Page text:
Säye Skye is a transgender Iranian rap artist and LGBTQ rights activist. His experimental rap challenges deep-rooted stereotypes of misogyny, discrimination, and queerphobia. Using the poetic language of Farsi, each song elicits an instant audience connection through its passion and pulse. Säye Skye is the first artist in Iran’s history to sing about the LGBTQ community, their existence, and their protracted struggle for freedom. In 2009, he recorded and released his first single in Iran, Säye Yek Zane Irani (Shadow of an Iranian Woman). As a queer artist, he was consequently put at great risk for singing and advocating for LGBTQ. In 2010, Säye Skye was forced to seek asylum in Turkey, where he was granted refugee status. He moved to Toronto in March 2011. Säye Skye is currently collaborating with acclaimed German producers and singers on the release of his first EP.
(H-Yurt, 11–11:45 pm)
Shahriyar Jamshidi is a Kurdish-Iranian kamanche player/composer/vocalist, founder of the Dilan Chamber Ensemble, and co-performer in Kamancello. A graduate of Tehran University of Art, and a former artist-in-residence at Banff Centre, Jamshidi has devoted his artistic career to the preservation and transmission of the Kurdish musical heritage. Since settling in Canada in 2012, he has consistently sought new musical languages, thereby crossing cultures with his kamanche recitals. He has performed at Toronto’s Tirgan Festival, International Society for Improvised Music in Switzerland and Canada, High-Fest in Armenia, Festival du Monde Arabe, and Ontario Contact.
(C-Yurt, 5–5:45 am)
Simin Keramati is a multidisciplinary artist known for her work with social-political themes presented through painting, drawing, video art, and new media. Born in Tehran, she is the winner of the Grand Prize of the International Dhaka Biennial 2003—2004 for the video installation Rising up or Falling Down.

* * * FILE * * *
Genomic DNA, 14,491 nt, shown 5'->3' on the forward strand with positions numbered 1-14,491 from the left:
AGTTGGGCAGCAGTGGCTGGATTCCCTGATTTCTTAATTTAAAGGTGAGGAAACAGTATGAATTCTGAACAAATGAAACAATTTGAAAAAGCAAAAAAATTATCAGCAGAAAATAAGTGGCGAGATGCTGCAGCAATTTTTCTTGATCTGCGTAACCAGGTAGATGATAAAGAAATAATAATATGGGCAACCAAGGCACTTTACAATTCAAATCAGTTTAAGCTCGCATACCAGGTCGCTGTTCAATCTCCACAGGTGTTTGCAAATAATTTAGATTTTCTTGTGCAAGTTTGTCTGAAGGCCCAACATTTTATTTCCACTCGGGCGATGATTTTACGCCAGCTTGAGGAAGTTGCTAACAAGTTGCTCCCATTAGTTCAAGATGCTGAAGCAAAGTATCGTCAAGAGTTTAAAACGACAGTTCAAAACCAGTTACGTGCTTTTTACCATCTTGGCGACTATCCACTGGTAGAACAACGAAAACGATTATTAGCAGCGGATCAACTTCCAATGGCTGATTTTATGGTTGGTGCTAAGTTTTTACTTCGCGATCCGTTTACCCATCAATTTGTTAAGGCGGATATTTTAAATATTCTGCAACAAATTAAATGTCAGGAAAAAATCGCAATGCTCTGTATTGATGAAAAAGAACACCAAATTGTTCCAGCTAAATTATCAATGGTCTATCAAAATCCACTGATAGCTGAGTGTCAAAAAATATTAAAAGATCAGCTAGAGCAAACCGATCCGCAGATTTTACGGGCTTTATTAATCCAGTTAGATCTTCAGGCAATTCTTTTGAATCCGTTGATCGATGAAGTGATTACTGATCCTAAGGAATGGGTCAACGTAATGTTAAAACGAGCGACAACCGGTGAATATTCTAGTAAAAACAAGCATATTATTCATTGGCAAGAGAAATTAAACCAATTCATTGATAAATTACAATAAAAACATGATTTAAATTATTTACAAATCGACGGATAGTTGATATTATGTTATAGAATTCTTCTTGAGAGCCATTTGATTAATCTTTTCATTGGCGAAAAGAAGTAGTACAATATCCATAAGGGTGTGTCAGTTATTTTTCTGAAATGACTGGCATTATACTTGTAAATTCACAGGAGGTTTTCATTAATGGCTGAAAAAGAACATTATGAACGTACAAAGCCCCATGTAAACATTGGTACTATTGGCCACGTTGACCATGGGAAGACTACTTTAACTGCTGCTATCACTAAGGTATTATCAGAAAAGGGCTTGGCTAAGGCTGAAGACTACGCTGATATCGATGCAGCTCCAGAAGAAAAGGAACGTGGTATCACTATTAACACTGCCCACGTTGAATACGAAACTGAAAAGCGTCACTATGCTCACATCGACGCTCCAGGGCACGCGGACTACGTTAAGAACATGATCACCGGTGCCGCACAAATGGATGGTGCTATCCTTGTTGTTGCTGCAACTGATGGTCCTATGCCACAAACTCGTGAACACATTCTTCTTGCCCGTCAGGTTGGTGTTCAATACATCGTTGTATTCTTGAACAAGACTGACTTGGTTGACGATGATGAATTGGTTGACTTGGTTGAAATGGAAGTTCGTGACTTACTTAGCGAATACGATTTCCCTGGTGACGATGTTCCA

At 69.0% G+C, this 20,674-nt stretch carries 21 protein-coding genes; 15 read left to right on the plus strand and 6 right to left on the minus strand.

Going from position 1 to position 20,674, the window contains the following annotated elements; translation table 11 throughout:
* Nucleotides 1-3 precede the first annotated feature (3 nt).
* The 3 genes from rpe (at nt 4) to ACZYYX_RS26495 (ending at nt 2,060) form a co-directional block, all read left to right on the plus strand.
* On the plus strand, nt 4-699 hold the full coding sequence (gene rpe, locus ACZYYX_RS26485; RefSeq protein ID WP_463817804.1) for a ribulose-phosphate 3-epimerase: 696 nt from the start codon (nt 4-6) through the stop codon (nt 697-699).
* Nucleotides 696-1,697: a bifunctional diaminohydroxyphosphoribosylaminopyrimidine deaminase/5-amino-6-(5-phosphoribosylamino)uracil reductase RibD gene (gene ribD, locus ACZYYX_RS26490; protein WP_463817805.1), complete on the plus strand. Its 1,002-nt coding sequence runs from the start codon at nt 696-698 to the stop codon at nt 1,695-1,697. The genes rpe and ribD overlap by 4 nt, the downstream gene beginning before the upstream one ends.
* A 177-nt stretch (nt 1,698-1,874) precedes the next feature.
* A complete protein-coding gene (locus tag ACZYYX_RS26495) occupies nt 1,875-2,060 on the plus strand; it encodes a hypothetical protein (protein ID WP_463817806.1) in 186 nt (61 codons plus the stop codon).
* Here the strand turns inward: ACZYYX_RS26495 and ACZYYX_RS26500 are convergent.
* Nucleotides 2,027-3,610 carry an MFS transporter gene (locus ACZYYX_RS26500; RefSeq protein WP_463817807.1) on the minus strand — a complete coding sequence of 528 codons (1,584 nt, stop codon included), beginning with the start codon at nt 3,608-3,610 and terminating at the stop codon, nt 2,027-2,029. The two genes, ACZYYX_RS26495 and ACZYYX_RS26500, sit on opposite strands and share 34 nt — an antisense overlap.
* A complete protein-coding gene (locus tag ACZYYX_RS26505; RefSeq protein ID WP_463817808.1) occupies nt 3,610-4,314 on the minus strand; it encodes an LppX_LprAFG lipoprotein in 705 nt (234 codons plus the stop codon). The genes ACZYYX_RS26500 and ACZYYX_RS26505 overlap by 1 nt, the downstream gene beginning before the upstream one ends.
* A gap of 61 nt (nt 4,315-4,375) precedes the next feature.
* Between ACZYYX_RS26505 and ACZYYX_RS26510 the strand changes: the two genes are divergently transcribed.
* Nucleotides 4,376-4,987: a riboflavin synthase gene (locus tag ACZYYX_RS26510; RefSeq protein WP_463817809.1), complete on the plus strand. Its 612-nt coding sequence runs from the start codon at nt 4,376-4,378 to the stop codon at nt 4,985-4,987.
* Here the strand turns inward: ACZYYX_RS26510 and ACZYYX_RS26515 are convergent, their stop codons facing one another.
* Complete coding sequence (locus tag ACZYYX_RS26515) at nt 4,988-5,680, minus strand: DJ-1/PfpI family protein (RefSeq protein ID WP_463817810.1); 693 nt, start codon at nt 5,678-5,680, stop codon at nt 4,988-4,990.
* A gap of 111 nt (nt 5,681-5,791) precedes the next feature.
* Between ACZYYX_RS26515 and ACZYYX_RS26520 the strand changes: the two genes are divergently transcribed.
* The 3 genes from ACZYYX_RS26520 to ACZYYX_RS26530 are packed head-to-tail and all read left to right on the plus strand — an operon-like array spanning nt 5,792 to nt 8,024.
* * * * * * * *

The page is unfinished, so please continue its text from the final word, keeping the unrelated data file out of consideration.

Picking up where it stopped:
(J-Bellerive Room, 7 pm–7 am)
Tafelmusik Baroque Orchestra and Chamber Choir, led by Music Director Elisa Citterio, is one of the world’s leading period ensembles and Canada’s most-toured orchestra. This performance features a quartet from the orchestra: Marco Cera (oboe), Cristina Zacharias (violin), Patrick Jordan (viola), and Margaret Gay (violoncello). Tafelmusik engages Toronto audiences with an annual season of more than 80 concerts in diverse venues across the city, as well as national and international audiences through an extensive schedule of tours and critically acclaimed recordings. The Tafelmusik Chamber Choir, under the direction of Ivars Taurins, was formed in 1981 to complement the Orchestra. Tafelmusik also seeks to transport audiences to the baroque and classical periods through adventurous cross-cultural collaborations, on stage with Toronto's Opera Atelier, and underground at its Haus Musik series. Tafelmusik's award-winning recordings on the SONY, CBC Records, Analekta, and Tafelmusik Media labels have garnered nine JUNO Awards and numerous other recording prizes.
(H-Yurt, 8–8:45 pm)
Ziibiwan is an Anishinaabe experimental-electronic producer, who explores Indigenous futurisms through visuals and sounds of a sonic, cosmic flow of ethereal, ambient landscapes, and beat-based hypnotic spaces. The FADER describes Ziibiwan’s music as “bright, curious, meditative electronic music… reminiscent of Bonobo.”
(B-Yurt, 11:15 pm–12 am)
We acknowledge the support of the Canada Council for the Arts, which last year invested $153 million to bring the arts to Canadians throughout the country. Nous remercions le Conseil des arts du Canada de son soutien. L’an dernier, le Conseil a investi 153 millions de dollars pour mettre de l’art dans la vie des Canadiennes et des Canadiens de tout le pays.